Tag Archives: plants

Cobblepunk Edinburgh

Edinburgh must be the most three-dimensional of our British cities. I like that. It appeals to my inner sf fan. All those old illustrations covers with bridges between towering buildings and streets in the sky and monorails and personal jetpacks.

OK, this is the steampunk version of that, with all those 18th and 19th century buildings, or perhaps a little earlier than that – we could call it the cobblepunk version. One of the characteristic sounds of the city being buses rumbling down cobbled streets.

Beneath Regent Bridge

The four bridges or viaducts that have the biggest effect are all 19th century – North Bridge, South Bridge, Regent Bridge, George IV Bridge – the latter two names are a bit of a giveaway – so they really are the gaslight era, but somehow they look and feel older. The basic layout of the Old Town and its immediate surroundings is mediaeval even if a lot of the buildings themselves are later Scottish Baronial imposters. And that mid-century cobbled Edinburgh was the one Robert Louis Stevenson and Arthur Conan Doyle were born and brought up in, so its one of the original homes of steampunkery and gaslightery, even if London (and a little bit New York) are where such things found their dark corners to hide in.

You could click here for some more pictures

Regent Bridge from_george_4_bridge_3174
What used to be here? from_south_bridge_3045

And some nice plants to show its not all doom and gloom even in January:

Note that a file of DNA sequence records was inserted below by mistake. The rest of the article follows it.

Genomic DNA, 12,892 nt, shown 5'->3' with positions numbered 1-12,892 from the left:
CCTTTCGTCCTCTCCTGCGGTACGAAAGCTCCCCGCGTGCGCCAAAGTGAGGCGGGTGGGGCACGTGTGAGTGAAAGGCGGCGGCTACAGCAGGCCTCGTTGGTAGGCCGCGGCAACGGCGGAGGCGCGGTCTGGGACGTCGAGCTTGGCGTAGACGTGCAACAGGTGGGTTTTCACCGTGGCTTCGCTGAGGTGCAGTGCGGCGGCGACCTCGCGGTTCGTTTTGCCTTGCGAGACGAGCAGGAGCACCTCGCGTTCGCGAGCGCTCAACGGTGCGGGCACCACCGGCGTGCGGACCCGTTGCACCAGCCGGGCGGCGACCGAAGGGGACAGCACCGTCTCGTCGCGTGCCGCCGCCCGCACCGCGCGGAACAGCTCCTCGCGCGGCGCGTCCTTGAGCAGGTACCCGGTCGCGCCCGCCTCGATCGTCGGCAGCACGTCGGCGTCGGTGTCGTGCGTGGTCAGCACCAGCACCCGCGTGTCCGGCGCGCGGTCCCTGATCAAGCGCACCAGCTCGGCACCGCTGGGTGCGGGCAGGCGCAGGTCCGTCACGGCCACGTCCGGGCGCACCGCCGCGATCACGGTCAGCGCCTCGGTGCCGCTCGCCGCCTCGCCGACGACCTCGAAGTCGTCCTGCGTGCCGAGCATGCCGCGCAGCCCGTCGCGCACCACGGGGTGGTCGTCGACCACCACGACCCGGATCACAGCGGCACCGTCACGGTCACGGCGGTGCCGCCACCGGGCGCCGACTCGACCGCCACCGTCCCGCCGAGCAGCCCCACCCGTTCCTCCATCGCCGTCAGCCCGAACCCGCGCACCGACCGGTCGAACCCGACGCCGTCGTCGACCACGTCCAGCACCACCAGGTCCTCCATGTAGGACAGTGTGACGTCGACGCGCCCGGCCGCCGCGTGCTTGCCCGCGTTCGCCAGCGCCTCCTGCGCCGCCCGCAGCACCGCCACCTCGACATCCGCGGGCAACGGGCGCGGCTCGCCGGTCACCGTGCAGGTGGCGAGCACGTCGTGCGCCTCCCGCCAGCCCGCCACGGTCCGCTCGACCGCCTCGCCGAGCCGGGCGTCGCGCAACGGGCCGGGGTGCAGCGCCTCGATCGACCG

Snowdrops in the New Town


Queue for Kew

To Kew Gardens, to meet some people who use the Ship of Fools forums. Kew as always wonderful. A little late for the lilacs, too early for the lilies. The Temperate House is a bit orderly these days but the Palm House delightful. Not much to say about it that fits here really, except that everybody should go.



They seem to like queues though. A queue to pay to get in, a queue to get a cup or tea, a queue to get into the Waterlily House (with a great exhibition of chilis and some Very Important Sub-Tropical Wetland Plants in the corners), a queue to pay for the book I bought. (Garden Natural History by Stefan Buczacki, one of the latest in the Collins New Naturalist series which must be one of the great cultural products of Britain – and one or two of which are among the best natural history books we have – I think everyone should have read Mountains and Moorlands by WH Pearsall)


A lot of queuing to spend an afternoon in one of London’s best parks, which is also one of the country’s best displays of the variety of living things (its more a zoo for plants than an example of a garden types, though it has plenty of those as well), and most of all perhaps one of the top three or four centres for research into taxonony and systematics and evolution in the whole world. Trust me, I’m a botanist.

Welwitschia at Kew

And I still can’t remember what pollinates horse chestnuts.


Then to the Dove at Hammersmith, one of the iconic riverside pubs and scene of quite a few meets. And they do keep their London Pride well. Fun, though it was crowded and too wet to sit outside.

Threw myself on the mercy of the London bus system to get back home and worked my way from Hammersmith to Wandsworth, then a 37 to Peckham, and a 21 home. With a pint or two on the way.

Overheard on train leaving London Bridge towards Waterloo:

“We’re passing the old Market Tavern. I used to drink in the other one, the Globe. That Richard Harris, you know, the film star, used to come in in the morning. You know, it was open in the morning ‘cos of the market porters. Open from six to eight. Hw used to come in two or three times a month. Drunk as a fish.”